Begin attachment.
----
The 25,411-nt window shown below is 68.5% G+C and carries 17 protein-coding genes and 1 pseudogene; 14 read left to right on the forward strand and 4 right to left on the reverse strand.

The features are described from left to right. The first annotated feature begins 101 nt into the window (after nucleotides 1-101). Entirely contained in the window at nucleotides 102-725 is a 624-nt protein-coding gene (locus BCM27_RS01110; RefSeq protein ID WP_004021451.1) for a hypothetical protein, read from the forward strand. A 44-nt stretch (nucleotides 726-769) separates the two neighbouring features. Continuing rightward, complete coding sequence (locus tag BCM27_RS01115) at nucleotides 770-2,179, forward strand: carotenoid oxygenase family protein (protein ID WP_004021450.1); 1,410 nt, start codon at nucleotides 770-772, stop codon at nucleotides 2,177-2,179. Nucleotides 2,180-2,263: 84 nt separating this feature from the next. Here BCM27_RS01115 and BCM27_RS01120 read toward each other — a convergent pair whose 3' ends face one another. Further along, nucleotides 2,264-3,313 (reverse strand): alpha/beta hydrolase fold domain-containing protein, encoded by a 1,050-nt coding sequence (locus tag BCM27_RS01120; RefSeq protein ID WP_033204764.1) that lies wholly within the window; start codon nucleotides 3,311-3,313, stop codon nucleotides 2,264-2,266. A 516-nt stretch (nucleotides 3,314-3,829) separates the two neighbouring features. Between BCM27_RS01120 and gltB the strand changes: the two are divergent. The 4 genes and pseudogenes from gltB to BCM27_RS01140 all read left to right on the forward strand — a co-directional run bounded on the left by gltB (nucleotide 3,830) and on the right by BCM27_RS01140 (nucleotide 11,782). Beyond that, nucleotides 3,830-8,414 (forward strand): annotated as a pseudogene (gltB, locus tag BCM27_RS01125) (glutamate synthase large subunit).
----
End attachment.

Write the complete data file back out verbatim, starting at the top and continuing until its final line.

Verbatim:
The 25,411-nt window shown below is 68.5% G+C and carries 17 protein-coding genes and 1 pseudogene; 14 read left to right on the forward strand and 4 right to left on the reverse strand.

The features are described from left to right. The first annotated feature begins 101 nt into the window (after nucleotides 1-101). Entirely contained in the window at nucleotides 102-725 is a 624-nt protein-coding gene (locus BCM27_RS01110; RefSeq protein ID WP_004021451.1) for a hypothetical protein, read from the forward strand. A 44-nt stretch (nucleotides 726-769) separates the two neighbouring features. Continuing rightward, complete coding sequence (locus tag BCM27_RS01115) at nucleotides 770-2,179, forward strand: carotenoid oxygenase family protein (protein ID WP_004021450.1); 1,410 nt, start codon at nucleotides 770-772, stop codon at nucleotides 2,177-2,179. Nucleotides 2,180-2,263: 84 nt separating this feature from the next. Here BCM27_RS01115 and BCM27_RS01120 read toward each other — a convergent pair whose 3' ends face one another. Further along, nucleotides 2,264-3,313 (reverse strand): alpha/beta hydrolase fold domain-containing protein, encoded by a 1,050-nt coding sequence (locus tag BCM27_RS01120; RefSeq protein ID WP_033204764.1) that lies wholly within the window; start codon nucleotides 3,311-3,313, stop codon nucleotides 2,264-2,266. A 516-nt stretch (nucleotides 3,314-3,829) separates the two neighbouring features. Between BCM27_RS01120 and gltB the strand changes: the two are divergent. The 4 genes and pseudogenes from gltB to BCM27_RS01140 all read left to right on the forward strand — a co-directional run bounded on the left by gltB (nucleotide 3,830) and on the right by BCM27_RS01140 (nucleotide 11,782). Beyond that, nucleotides 3,830-8,414 (forward strand): annotated as a pseudogene (gltB, locus tag BCM27_RS01125) (glutamate synthase large subunit).